Department of Political Science, University of California Los Angeles
Co-author: Naoki Egami (Princeton and Harvard)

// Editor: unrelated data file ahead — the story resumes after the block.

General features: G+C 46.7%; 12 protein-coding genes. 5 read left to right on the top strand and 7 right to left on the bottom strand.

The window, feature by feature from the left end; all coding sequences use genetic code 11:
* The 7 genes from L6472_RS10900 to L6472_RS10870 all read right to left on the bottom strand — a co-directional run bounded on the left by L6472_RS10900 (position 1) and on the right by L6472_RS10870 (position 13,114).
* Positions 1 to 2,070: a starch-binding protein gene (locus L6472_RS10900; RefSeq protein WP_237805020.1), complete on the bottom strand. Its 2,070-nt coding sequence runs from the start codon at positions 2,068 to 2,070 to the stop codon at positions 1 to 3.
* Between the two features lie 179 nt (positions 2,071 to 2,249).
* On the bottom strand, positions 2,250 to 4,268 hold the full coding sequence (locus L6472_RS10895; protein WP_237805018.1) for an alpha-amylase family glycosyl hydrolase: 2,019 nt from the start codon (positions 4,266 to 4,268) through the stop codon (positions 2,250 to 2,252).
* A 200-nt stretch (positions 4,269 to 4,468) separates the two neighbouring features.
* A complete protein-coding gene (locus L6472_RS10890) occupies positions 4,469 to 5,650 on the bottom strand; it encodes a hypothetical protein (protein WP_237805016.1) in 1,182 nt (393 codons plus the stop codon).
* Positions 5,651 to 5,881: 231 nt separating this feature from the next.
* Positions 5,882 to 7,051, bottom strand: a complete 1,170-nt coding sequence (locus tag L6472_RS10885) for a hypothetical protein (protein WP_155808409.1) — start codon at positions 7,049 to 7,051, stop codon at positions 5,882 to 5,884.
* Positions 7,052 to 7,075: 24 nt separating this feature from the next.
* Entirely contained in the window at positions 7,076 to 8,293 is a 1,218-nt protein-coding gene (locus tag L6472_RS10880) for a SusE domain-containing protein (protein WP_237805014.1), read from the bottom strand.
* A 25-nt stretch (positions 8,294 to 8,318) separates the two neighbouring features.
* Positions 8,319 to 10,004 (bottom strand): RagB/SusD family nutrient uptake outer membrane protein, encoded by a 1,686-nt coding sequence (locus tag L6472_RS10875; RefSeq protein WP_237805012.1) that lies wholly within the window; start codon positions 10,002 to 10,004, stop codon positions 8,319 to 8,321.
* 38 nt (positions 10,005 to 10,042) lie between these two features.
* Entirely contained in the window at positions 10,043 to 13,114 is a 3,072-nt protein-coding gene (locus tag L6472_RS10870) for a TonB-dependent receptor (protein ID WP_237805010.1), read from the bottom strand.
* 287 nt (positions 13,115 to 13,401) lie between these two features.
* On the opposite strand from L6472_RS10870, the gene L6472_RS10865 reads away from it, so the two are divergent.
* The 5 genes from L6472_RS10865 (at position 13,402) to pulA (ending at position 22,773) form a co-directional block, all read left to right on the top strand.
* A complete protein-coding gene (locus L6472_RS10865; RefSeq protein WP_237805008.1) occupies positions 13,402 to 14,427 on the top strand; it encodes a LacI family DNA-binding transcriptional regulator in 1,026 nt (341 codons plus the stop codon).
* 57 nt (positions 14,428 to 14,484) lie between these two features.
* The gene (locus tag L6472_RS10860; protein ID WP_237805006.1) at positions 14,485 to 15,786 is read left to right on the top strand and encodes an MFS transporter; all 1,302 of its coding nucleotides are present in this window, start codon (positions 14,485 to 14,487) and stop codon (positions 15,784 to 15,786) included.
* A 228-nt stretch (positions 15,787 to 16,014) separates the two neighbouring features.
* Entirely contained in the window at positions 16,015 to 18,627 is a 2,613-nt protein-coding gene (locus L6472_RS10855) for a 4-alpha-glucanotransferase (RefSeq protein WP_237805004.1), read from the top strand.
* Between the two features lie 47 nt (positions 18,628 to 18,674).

Scientists are often interested in generalizing causal effects estimated in an experiment to a target population. However, analysts are often constrained by available covariate information, which has limited applicability of existing approaches that assume rich covariate data from both experimental and population samples. As a concrete context, we focus on a large-scale development program, called the Youth Opportunities Program, in Uganda. Although more than 40 pre-treatment covariates are available in the experiment, only 8 of them were also measured in a target population. To tackle this common issue of data constraints, we propose a data-driven method to estimate a separating set – a set of variables affecting both the sampling mechanism and treatment effect heterogeneity – and show that the population average treatment effect (PATE) can be identified by adjusting for estimated separating sets. Our approach has two advantages. First, our algorithm only requires a rich set of covariates in the experimental data, not in the target population. Second, the proposed algorithm can select separating sets under researcher-specific constraints on the population data. Using the YOP experiment, we find that the proposed algorithm can allow for the PATE estimation in situations where conventional methods fail due to data requirements.